Wednesday, February 24, 2016

Beyoncé: The Power of A Voice

You know you that B* when you cause all this conversation” ~Beyoncé, ‘Formation’ 

Truer words have never been spoken. A black woman having the “audacity” to use her platform as an artist in both video and performance to raise awareness and call attention to a climate of police brutality was met with seething fury. I’ve seen comment threads now calling Beyoncé every deplorable name under the sun. Interestingly enough, white male performers for decades have used their artistic platform in the same manner, long before Beyoncé, in the form of celebrating the Confederate flag (i.e. Kid Rock, Lynyrd Skynrd, David Allan Coe, Hank Williams Jr, etc.) But the Confederate Flag was dismissed from being a symbol of hate and violence to simply a figure of history that deserved honorable mention. The Black Panther Party, however, when embodied in Beyonce’s performance, is dismissed from being advocates of Black Civil Rights, instead falling under the gross mischaracterization of being figures of hate, violence, and “reverse racism”. (A phrase used as a defensive deflection by those who benefit from a systemic advantage based on race, who desire to prove that People of Color don’t truly have it that bad and are not the only ones put at a disadvantage or targeted because of their race.)

Saturday Night Live aired a hilarious skit a week after the release of the “Formation” video entitled, “The Day Beyoncé Turned Black”. The skit depicted the not so exaggerated reaction of whites to the “Formation” video, uncomfortable with Beyoncé touching on a history of systemic racism, displaying her blackness in all of its “Who Run the World? Girls!” glory. Most white people were comfortable when she was just singing about generic topics of love, single life and being a “naughty girl”, but the moment she addressed a relevant topic of systemic racism and police brutality (not anti-police, mind you), she was denigrated by certain members of society and is being boycotted by some police unions nationwide. The same unions I don’t recall protesting any of the various past KKK rallies across the country. The accusation is that her song “Formation” and performance advocated violence against police. The NYPD is even going as far as wanting Beyoncé to publically apologize for what they consider an “Anti-Cop performance” and go into detail about the real meaning.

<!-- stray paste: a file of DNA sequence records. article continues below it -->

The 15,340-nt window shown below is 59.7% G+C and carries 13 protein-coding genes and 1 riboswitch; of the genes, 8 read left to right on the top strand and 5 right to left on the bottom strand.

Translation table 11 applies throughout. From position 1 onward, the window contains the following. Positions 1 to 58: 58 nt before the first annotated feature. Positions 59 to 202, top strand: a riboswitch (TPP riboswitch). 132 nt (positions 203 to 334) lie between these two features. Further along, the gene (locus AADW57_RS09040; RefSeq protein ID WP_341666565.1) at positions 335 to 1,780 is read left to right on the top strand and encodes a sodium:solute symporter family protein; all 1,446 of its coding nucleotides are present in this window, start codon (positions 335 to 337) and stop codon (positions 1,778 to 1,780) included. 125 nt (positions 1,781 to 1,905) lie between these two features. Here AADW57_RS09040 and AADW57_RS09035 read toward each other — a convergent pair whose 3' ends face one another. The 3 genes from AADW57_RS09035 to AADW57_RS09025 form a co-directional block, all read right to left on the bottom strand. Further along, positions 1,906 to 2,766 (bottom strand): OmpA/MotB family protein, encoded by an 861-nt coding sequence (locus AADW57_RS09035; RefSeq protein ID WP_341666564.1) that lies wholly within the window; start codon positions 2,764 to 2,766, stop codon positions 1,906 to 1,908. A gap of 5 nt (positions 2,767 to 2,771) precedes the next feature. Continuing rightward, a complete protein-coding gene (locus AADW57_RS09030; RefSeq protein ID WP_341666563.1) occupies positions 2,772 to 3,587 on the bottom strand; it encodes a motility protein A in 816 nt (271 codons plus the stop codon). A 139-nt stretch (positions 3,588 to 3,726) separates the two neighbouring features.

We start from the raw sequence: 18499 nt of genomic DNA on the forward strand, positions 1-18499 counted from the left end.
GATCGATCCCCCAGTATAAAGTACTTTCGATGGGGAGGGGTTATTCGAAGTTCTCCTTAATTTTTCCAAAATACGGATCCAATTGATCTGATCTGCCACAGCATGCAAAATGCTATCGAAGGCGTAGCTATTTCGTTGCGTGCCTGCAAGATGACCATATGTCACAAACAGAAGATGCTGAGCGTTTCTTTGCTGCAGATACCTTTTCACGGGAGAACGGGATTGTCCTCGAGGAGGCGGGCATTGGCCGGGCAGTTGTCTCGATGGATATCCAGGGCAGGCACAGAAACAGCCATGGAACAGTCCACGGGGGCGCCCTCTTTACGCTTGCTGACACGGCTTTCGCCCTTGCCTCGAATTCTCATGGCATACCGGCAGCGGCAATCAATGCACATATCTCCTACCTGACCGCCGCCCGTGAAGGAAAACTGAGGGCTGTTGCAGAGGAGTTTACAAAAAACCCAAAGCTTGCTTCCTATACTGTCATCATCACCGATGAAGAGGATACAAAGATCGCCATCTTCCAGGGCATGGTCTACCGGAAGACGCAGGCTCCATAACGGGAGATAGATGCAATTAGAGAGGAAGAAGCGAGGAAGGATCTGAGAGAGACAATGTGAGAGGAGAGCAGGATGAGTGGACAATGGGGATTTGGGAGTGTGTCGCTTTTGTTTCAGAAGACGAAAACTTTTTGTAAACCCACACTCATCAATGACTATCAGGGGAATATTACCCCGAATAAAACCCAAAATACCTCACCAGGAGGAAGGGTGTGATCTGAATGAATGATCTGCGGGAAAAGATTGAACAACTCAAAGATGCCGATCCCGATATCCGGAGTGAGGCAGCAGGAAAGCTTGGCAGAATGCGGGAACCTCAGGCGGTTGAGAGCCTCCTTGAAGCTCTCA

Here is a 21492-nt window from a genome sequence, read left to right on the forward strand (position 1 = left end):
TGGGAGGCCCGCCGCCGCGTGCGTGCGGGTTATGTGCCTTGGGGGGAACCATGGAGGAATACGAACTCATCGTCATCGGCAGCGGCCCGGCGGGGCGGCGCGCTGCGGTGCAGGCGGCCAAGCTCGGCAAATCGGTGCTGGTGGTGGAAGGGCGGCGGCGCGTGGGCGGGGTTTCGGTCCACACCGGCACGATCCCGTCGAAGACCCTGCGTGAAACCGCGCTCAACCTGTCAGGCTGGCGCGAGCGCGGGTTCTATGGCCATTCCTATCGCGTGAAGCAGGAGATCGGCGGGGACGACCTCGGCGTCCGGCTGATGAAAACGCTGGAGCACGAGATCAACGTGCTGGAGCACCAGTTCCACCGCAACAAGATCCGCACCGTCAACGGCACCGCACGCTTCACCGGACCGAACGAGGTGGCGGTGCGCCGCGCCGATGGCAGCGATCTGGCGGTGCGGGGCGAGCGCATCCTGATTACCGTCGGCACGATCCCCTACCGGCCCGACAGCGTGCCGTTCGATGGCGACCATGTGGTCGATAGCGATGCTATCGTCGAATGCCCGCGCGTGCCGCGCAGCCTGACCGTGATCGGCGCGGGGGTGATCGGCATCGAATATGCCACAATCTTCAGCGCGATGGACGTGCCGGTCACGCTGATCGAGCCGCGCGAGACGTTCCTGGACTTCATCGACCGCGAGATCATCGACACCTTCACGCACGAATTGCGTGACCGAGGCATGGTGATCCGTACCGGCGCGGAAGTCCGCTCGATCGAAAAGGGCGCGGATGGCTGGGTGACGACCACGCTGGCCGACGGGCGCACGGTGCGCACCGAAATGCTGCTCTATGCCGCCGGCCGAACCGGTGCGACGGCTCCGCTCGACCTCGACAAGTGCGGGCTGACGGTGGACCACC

The irony and hypocrisy is that those who are angered over what they view as a misrepresentation of the majority of police officers in the media, are the same ones who simultaneously bash the Black Lives Matter Movement as a hate group comprised of “thugs”, all while remaining deliberately obtuse to the true meaning of and need for Black Lives Matter. Deflections such as “All lives matter!” are cried and accusations of self-segregation are hurled into a conversation much larger than just Beyonce’s performance. But somehow opponents of her message are attempting to use her as a scapegoat for a negative social dynamic that has been present for decades. In fact, Senior Justice Writer Shaun King wrote a detailed and in-depth article about Blacks taking the heat for crimes against cops committed by whites. I feel like there are many waiting with bated breath to see what Beyonce’s personal response to all of this will be. Amid the police boycotts and uproar, outside of her upcoming, almost sold out Formation Tour and her charitable initiative #BeyGood fundraising for children suffering from the Flint Water Crisis, Beyoncé herself has been relatively quiet. Regardless of what happens next, I thank artists like Beyoncé and Kendrick Lamar for raising their voices.